Never develop non-customer facing software from scratch. There is no business case for developing software from scratch unless it is for applications that face the customer and impact your competitive advantage. About 80% of all software development projects fail, even in the largest companies with nearly unlimited resources....Step 2 of 2:
I define "failing" as projects not coming in on time; projects that go over budget and projects that don't the desired functionality. Software development for non-customer facing applications is a no win situation. Save your efforts for the right projects.
Never modify a non-customer facing software package that you've purchased. A common trap: You buy a package and immediately realize it's missing functionality that someone demands. Don't modify it! Either you have bought the wrong package or you are trying to force the software to fit your internal business processes instead of modifying your processes to meet the capabilities of the software. If you do a sound and thorough job of software application selection and you are flexible in modifying your businesses processes, you can find a package that works. This trap leads to being out of step with your vendor and unable to take advantage of new releases and new functionality. Keep your efforts on your customers, not your internal systems.
Never look for a competitive edge in your infrastructure. For any SMB, infrastructure technologies should work just like utilities such as electricity. When you use the network, you should not have to think about bandwidth, security, file sizes and transmission speeds. Your infrastructure should be properly sized and built, preferably by independent, external integrators. Have one person manage the relationships and delivery of services and forget about it. It should just work. Infrastructure really does nothing for your competitive position with your customers.@15328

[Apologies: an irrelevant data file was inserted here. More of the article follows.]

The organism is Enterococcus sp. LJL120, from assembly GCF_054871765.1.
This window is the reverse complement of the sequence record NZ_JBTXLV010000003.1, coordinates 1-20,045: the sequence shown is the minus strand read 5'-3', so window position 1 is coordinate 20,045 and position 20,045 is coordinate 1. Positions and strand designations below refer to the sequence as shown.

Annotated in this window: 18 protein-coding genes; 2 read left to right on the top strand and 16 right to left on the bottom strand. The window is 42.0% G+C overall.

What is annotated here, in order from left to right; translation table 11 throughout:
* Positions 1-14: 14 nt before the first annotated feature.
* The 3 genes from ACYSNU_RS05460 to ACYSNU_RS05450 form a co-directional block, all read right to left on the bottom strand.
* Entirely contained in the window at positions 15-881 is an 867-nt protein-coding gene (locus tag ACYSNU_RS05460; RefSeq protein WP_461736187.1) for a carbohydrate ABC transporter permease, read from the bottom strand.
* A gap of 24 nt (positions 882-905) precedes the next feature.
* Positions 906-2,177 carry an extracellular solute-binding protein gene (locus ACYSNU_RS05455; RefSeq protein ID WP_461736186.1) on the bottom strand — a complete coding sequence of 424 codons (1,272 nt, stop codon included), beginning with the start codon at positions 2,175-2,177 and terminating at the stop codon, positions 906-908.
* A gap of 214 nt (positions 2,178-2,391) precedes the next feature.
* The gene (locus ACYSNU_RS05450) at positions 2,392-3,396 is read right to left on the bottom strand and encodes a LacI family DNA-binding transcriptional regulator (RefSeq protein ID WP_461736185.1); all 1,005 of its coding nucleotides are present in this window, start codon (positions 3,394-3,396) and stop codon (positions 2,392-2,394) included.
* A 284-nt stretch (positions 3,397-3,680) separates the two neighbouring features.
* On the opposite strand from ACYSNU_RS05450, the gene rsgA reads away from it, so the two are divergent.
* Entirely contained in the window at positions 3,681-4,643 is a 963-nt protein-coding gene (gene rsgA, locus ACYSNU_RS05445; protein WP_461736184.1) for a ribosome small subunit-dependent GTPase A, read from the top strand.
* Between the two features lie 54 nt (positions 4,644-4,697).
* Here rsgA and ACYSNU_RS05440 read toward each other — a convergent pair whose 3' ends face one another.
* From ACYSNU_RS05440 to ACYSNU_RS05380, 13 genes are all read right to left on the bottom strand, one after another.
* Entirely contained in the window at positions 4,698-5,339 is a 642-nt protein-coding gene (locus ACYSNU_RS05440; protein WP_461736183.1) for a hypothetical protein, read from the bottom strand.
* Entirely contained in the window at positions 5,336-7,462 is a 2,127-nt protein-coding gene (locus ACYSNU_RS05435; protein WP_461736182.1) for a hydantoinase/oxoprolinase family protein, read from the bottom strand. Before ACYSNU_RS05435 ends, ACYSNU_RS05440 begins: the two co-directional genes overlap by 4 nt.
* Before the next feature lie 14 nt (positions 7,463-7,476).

Never look for a competitive edge in your back office. Just like infrastructure, this is a cost of doing business. Back office applications include accounting systems, payables and receivables, financial reporting, sales force management, payroll, commissions and e-mail systems. These are the predominant software-based systems and applications that you need to do business, and they should work "out of the box." You don't want to sacrifice your time, energy and opportunity cost by reinventing the wheel. As with infrastructure, these applications need to provide the required functionality. There is nothing here that benefits your customers that the competition is not already doing. Look outward, not inward.
Always align your technology model with your business model. Your model should include marketing and sales processes; delivery of products or services; and receivables and revenue. Most businesses have strikingly similar business models. You can then map your technology model over your business model and thereby identify the technologies that are critical and relevant to your business. A technology model is simply a view of the software, hardware and networking components of your company. It is the way your IT team has constructed their technology solution to meet business needs. By comparing these two models, you can identify the most important technologies.